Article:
In addition to connecting Asia and Europe, the proposed cable, which would cost about $1 billion, would touch land in Dutch Harbor and Prudhoe Bay, allowing high-speed Internet connections to as many as 142 villages across the state that now rely on satellite connections for communication. High-speed Internet could create economic opportunities in the villages and improve communication be- tween rural doctors and national medical experts.
Meanwhile, the U.S. Department of Agriculture’s Rural Utilities Service has awarded an $88.1 million federal broadband stimulus grant and loan package to the major telecommunication service provider in southwestern Alaska to install landline broadband links from existing networks to 1,750 households and businesses in 65 rural communities. The company expects to start work on the project this year and complete the project by the end of 2012, according to PR Newswire.
|Target stores have sworn off farmed salmon, and are now selling only wild-caught salmon from Alaska, a move the corporation hopes will help preserve the resource.|
TARGET TO SELL WILD SALMON
TARGET ANNOUNCED IN JANUARY that it has eliminated all farmed salmon from its fresh, frozen, and smoked seafood offerings nation- wide. All salmon sold under Target- owned brands is now wild-caught Alaska salmon, and all sushi sold by the company will be made with wild- caught salmon by the end of 2010.
Target officials consulted with ex- perts at the Monterey Bay Aquarium in California to determine how to en- sure that its salmon comes from sustainable resources, helps to preserve fish stocks and species health and doesn’t harm local habitats, the company said in a press release.
Farming salmon can release pollution, chemicals, parasites and non-native farmed fish into wild salmon habitats, the company said. The Monterey Bay Aquarium considers wild-caught salmon from Alaska a “best choice,” and it is also certified as sustainable to the standard of the Marine Stewardship Council.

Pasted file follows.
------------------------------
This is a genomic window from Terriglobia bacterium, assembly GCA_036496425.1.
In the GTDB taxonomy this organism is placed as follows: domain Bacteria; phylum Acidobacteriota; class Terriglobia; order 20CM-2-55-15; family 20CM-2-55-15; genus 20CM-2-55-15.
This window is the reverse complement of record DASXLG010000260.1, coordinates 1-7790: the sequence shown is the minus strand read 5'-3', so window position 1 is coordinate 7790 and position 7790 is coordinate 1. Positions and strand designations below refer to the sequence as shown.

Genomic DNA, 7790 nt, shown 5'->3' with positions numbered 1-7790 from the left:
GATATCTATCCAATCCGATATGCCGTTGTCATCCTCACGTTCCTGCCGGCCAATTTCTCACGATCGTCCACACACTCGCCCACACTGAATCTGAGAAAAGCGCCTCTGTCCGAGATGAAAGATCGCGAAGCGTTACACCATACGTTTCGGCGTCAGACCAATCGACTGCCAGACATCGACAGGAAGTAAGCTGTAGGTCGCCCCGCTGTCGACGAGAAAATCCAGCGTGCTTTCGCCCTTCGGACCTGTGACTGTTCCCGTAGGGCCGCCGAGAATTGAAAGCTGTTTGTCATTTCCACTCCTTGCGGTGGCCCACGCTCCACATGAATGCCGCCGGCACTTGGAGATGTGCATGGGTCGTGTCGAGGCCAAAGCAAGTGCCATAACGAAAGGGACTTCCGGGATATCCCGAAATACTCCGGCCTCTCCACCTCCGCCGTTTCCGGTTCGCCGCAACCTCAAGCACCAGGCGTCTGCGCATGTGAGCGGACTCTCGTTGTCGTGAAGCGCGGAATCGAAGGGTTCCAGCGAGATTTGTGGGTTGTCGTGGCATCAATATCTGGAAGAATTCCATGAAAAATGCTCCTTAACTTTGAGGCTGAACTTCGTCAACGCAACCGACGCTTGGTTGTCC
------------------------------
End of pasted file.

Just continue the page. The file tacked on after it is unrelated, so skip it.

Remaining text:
|PATRICK J. ENDRES/ALASKAPHOTOGRAPHICS.COM|
|Several years of low fish counts on the yukon River have left commercial and subsistence fishermen struggling, and the Alaska Board of Fisheries recently voted to limit the mesh size on their gillnets so that more large fish can reach their spawning grounds.|
RULES TO PROTECT BIG KING SALMON
THE ALASKA BOARD OF FISHERIES voted in January to limit subsistence and commercial fishermen on the Yukon River to gillnets with 7.5-inch mesh or smaller, beginning in 2011.
Most fishermen on the Yukon use nets with 8.5-inch mesh to specifically target big kings, the Fairbanks Daily News-Miner report- ed, and the Board of Fisheries believes that reducing the catch of large kings in the river will allow more large fish to reach their spawning grounds and eventually help the commercial and subsistence fishery recover from its significant slump. State fisheries biologists are also concerned that too few kings have been reaching the upper Yukon River in Canada, contravening an international treaty.
The seven-member Board of Fisheries had rejected the net restriction in the past but members decided they needed to take action now, according to the Fairbanks Daily News-Miner.
The decision will mean subsistence fishermen in the region will have to buy new nets if they wish to continue fishing the river, as will commercial fishermen if the fishery is re-opened this summer.
Strait Affects Global Climate
THE 50-MILE-WIDE BERING STRAIT between Alaska and Russia has played a large role in climate fluctuations during recent ice ages, according to a study published in a new study in the journal Nature Geoscience.
Ice conditions and sea levels in the strait dramatically alter the distribution of heat around the planet, according to a report on the study published in Christian Science Monitor. When sea levels declined during the Pleistocene era, cutting off the flow of water from the Pacific to the Arctic through the strait—and revealing the land bridge that allowed humans to migrate from Asia to the Western Hemisphere—the North Atlantic ocean got warmer, melting ice sheets in the Northern Hemisphere.
Sea levels were about 400 feet lower during the Pleistocene than today, but they rose again as glaciers melted, covering the Bering land Bridge again, and today, about 211 million gallons of water per second flow into the Arctic from the North Pacific, the Christian Science Monitor said.